人山人海 | People Mountain People Sea

People Mountain People Sea

Lao Tie knows in his heart that he must help find his younger brother’s killer, despite his own problems. He has only recently returned home penniless to the remote mountain community after years away working in the city. Although the police identified the murderer as ex-con Xiao Qiang from a neighbouring village, they were not able to stop him from escaping. Lao Tie decides to hunt down his brother’s killer. He begins a journey that will unleash his long-suppressed inner pain and rage.

Directed by Shangjun Cai | Starring : Zhenjiang Bao, Hong Tao, Jianbin Chen, Xiubo Wu, Yanming Li | Presented at Venice Film Festival, Toronto Film Festival, Stockholm Film Festival, Nantes Film Festival, San Francisco Film Festival

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生活秀 | Life Show

Life Show

With the aftermath of China’s Cultural Revolution as its backdrop, this drama showcases the resilience of a 30-something woman as she tries to pick up the pieces of her family’s life. After her mother’s death, Shuang Yang raises her brother, only to witness him fall into drug addiction, all as she runs a struggling restaurant in Chongqing. She lives day to day until a regular customer asks her out, igniting a spark of love, and hope.

Directed by Jianqi Huo | Starring : Höng Tao, Zeru Tao, Yueming Pan, Yang Yi, Deyuan Luo | Presented at Shanghai Film FestivalMontréal Film Festival, Sundance Film Festival, Tokyo Film Festival, Thessaloniki Film Festival

夏日暖洋洋 | I Love Beijing

I Love Beijing

The third film in director Ning Ying’s “Beijing Trilogy”, this romantic drama follows the fortunes of a young cab driver who is depressed because of a recent divorce. He turns his personality around to become a ladies’ man, wooing a waitress, a librarian, and then a talk-show host. Lost in the dating wars, he longs to find the love of his life in the rapidly changing city of Beijing. Winner of the Don Quixote Award at the Berlin Film Festival.

Directed by Ying Ning | Starring : Yu Lei, Zuo Baitao, Höng Tao, Yi Gai, Miao Liu | Presented at Rotterdam Film Festival, Berlin Film Festival, Belgrade Film Festival, Karlovy Vary Film Festival

美丽新世界 | A Beautiful New World

A Beautiful New World

Comedy. Baogen, a young man from out of town unused to city living, has won a lottery prize – a new flat in Shanghai. Unfortunately, when he arrives to claim his prize he finds that the new apartment is not nearly ready and – to make matters worse – the estate agent is doing his best to swindle him. Baogen decides to stay in the city and ends up at the home of streetwise Jinfang; an unlikely friendship thus begins to develop.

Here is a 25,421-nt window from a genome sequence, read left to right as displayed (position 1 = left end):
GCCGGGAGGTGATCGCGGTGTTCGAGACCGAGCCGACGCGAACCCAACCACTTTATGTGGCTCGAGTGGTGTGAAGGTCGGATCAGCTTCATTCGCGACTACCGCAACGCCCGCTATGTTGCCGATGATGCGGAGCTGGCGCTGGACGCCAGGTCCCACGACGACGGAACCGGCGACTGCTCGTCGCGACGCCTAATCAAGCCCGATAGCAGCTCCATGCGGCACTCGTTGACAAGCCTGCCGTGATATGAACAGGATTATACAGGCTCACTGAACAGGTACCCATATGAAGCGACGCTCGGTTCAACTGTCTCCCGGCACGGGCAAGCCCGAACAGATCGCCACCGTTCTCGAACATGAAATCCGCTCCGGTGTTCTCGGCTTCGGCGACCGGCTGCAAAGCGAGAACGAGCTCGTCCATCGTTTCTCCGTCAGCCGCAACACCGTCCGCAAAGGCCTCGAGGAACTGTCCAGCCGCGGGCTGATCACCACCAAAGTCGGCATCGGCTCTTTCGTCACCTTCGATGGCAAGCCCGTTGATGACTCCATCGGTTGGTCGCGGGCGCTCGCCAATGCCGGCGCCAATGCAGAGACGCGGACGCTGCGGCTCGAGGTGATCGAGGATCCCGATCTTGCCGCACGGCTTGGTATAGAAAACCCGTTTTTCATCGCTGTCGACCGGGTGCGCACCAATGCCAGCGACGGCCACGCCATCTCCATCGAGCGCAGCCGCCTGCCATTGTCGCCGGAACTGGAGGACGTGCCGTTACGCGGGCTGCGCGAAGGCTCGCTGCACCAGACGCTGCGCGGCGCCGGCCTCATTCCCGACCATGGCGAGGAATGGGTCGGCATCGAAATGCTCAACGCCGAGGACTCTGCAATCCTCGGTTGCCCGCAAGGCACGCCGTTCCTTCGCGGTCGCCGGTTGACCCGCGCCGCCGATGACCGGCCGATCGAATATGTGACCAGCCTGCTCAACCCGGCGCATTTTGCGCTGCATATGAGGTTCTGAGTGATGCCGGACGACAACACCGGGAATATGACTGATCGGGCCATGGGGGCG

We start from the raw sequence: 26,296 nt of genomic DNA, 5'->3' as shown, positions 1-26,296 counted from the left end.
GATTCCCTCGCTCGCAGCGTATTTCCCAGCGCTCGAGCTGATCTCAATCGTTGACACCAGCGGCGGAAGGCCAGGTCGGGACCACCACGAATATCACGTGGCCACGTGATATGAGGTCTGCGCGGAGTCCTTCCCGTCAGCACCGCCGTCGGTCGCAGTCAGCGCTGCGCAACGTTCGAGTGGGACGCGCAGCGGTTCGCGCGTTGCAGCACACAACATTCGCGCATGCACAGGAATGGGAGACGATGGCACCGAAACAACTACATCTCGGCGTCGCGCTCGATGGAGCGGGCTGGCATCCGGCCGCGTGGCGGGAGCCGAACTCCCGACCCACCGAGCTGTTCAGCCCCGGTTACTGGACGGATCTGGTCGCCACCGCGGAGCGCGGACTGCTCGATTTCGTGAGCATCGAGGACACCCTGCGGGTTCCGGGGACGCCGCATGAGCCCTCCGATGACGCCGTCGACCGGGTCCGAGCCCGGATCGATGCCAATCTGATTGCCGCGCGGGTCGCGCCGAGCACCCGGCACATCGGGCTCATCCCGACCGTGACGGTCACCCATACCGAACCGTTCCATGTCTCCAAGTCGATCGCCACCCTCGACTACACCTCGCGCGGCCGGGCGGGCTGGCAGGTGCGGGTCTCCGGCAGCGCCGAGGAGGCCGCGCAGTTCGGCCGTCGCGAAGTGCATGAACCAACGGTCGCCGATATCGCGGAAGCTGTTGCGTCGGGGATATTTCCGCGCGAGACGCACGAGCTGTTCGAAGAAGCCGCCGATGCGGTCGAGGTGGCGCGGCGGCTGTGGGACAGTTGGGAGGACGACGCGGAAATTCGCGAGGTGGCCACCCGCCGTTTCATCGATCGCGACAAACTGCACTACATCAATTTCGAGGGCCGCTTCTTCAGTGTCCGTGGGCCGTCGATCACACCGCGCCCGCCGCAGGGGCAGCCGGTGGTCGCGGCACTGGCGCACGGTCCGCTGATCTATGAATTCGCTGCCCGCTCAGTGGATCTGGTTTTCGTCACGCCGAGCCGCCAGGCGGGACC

Directed by Runjiu Shi | Starring : Wu Jiang, Hong Tao, Richie Ren, Ning Chen, Wu Bai | Presented at Berlin Film Festival, Seattle Film Festival, Hawaii Film Festival, Fribourg Film Festival, Thessaloniki Film Festival

阳光灿烂的日子 | In the Heat of the Sun

In the Heat of the Sun

“Change has wiped out my memories. I can’t tell what’s imagined from what’s real” One central obsession, time, preoccupies all of the greatest Chinese language films of the ‘90s. Each of these films in some way makes the most radical demands on our experience of temporality, exposes the ideological underpinnings of our preconceptions about time, and insists on a vision of breathtaking, liberating alternatives. Although it played in a few film festivals, In the Heat of the Sun remains largely unknown outside of China. Jiang Wen and writer Wang Shuo (the cynical “bad boy” of new Chinese literature) collaborated on this 1994 feature about coming-of-age in 1970s Beijing. A cast made up largely of young teenagers portrays what it might have been like to be young, privileged, and completely unfettered in a Beijing largely depopulated of adult authority figures by Mao’s Cultural Revolution. The film’s politics, though, are implied — mere shadows on its margins. Jiang’s camera, wandering at will through space, and tracking and backtracking through time, embodies an absolute freedom just out of reach of the film’s principals. Ostensibly a nostalgia film about the Cultural Revolution’s “good old days”, this film is much more: a self-consciously post-modern, post-“fifth generation” dismantling of the modern Chinese realist film; an ironic, romance-drenched interrogation of the possibility of eros and passion in a totalitarian era; and a meditation on the traps and opportunities afforded by creative mis-remembering.

Directed by Wen Jiang | Starring : Yu Xia, Wen Jiang, Geng Le, Jing Ning, Xueqi Wang | Presented at Venice Film Festival